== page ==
Report on the Preliminary Assessment of Economic Benefits of Offshore Wind

The Commission report acknowledges that ports and waterfront facilities, such as piers and wharves, will be essential for supporting the new offshore wind industry in California based on floating technology. The new industry will support a new workforce to manufacture, assemble, install, operate, and maintain offshore wind turbines and related components. In addition to job growth, economic benefits may include business output and sales; increased Gross Domestic Product (GDP) or Gross State Product (GSP); increased wages; and increased tax revenue (including property taxes on land improvements, sales tax on personal consumption and offshore wind capital expenditures, and corporate taxes on value added in regional supply chains). The offshore wind industry is expected to have the greatest impact at the local and regional levels, but benefits would be realized across the state.

The report finds that to capture these benefits, significant investments in ports and waterfront facilities will be required because presently California ports may not be able to handle all the required activities to support industry development. The report notes that the state has already made early investments to prepare port infrastructure that can support offshore wind activities.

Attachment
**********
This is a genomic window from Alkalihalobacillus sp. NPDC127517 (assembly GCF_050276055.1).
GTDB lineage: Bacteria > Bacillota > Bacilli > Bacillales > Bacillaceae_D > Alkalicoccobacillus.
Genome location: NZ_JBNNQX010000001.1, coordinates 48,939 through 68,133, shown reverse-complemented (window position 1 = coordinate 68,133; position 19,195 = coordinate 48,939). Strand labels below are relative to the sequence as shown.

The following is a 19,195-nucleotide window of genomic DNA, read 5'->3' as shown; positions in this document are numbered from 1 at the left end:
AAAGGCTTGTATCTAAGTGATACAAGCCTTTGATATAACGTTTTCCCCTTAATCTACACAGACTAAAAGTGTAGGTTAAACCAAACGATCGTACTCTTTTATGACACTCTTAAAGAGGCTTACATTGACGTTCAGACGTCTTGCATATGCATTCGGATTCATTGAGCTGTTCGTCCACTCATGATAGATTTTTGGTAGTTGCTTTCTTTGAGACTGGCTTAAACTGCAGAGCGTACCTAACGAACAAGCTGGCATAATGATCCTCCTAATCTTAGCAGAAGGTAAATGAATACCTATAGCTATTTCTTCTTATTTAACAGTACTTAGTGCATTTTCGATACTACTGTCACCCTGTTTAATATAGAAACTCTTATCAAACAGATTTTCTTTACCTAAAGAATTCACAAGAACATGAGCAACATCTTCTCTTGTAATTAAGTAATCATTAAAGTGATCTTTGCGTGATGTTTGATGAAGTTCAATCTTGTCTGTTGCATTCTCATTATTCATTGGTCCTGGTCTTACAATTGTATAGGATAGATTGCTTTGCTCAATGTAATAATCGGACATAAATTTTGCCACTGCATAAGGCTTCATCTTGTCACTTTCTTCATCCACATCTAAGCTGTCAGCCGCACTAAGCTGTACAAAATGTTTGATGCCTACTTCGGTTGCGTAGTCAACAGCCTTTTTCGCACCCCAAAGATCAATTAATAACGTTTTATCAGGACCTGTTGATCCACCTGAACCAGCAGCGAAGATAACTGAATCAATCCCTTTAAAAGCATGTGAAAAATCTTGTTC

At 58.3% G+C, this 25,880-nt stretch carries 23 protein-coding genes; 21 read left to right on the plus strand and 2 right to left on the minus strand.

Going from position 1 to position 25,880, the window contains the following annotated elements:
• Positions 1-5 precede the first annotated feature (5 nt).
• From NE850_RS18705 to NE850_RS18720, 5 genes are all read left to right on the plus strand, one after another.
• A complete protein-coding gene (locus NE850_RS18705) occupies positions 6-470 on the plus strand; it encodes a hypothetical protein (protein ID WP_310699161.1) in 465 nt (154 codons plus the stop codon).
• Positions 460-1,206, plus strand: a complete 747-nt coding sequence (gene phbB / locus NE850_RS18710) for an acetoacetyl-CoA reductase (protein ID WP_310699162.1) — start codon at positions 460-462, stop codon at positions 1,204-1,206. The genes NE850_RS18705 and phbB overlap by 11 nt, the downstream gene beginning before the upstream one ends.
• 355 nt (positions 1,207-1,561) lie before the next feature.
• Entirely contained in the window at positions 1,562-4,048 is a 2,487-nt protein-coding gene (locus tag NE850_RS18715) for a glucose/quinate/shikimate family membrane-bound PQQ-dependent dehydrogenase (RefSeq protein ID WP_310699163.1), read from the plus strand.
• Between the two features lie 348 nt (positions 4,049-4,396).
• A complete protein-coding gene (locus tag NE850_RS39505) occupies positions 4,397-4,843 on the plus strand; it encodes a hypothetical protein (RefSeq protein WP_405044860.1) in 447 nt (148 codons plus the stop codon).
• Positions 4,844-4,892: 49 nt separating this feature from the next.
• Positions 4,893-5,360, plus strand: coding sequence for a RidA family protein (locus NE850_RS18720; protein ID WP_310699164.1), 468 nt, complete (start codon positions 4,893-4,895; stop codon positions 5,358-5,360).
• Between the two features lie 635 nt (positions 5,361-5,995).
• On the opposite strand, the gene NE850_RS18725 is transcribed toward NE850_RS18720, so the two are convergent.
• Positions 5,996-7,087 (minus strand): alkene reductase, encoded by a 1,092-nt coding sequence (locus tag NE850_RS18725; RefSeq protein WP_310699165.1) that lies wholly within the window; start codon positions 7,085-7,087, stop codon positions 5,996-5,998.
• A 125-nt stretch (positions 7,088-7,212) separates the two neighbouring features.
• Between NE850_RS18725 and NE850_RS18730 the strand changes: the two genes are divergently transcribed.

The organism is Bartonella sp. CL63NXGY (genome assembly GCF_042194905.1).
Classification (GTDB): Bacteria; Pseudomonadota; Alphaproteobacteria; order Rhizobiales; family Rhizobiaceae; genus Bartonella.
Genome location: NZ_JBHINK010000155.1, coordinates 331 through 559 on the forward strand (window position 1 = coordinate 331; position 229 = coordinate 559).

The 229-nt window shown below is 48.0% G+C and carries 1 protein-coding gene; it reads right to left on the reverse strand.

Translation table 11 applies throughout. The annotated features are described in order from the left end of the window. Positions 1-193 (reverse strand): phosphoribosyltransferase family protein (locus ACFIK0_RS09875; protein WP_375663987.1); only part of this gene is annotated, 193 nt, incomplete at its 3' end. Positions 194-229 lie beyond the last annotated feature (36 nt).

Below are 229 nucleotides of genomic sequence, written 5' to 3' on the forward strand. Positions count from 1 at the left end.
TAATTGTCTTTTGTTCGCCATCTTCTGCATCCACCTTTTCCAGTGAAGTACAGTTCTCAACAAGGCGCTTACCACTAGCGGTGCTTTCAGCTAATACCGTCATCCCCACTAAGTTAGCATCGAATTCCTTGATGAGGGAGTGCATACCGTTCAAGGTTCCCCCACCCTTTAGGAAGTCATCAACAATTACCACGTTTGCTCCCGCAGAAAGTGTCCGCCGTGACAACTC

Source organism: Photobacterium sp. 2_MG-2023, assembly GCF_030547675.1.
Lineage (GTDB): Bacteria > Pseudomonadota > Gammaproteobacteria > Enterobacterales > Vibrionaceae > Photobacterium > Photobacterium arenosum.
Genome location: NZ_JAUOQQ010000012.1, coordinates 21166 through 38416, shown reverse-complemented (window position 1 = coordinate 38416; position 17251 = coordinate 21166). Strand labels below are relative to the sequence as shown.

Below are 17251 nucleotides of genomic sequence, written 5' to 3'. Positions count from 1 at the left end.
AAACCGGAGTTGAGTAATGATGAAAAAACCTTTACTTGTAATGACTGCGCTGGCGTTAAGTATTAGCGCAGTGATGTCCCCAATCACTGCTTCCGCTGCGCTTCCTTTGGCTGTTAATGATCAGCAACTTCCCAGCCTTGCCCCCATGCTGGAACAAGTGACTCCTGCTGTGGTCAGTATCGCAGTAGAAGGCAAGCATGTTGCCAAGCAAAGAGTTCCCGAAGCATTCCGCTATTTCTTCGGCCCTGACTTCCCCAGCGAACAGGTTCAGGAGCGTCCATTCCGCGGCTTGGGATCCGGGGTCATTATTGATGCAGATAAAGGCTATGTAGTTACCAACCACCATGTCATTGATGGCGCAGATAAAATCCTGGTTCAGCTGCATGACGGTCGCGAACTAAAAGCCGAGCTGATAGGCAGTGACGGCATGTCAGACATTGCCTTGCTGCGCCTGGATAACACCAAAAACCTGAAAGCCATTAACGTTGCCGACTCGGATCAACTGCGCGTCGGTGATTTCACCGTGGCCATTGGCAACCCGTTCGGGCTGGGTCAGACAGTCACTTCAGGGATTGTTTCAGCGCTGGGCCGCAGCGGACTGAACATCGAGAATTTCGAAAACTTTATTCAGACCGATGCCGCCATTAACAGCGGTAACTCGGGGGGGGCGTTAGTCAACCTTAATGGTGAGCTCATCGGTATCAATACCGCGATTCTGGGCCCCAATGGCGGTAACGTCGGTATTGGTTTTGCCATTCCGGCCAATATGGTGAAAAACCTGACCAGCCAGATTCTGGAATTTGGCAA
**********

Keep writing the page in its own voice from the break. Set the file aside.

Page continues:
Finally, the report addresses needs, standards, and requirements for an offshore wind workforce. To support the industry, different types of apprenticeship, safety requirements, and training programs will be required to prepare the workforce. Investments in apprenticeship programs such as carpentry, fabricated metal products, and transportation equipment may be key in preparing the workforce.

The CEC held two public workshops on the draft documents on December 15, 2022, and will be accepting public comments on both documents until February 8, 2023.  The release of both draft documents represents progress toward meeting AB 525 mandates, and California is well on its way in preparing for wind development off its coast.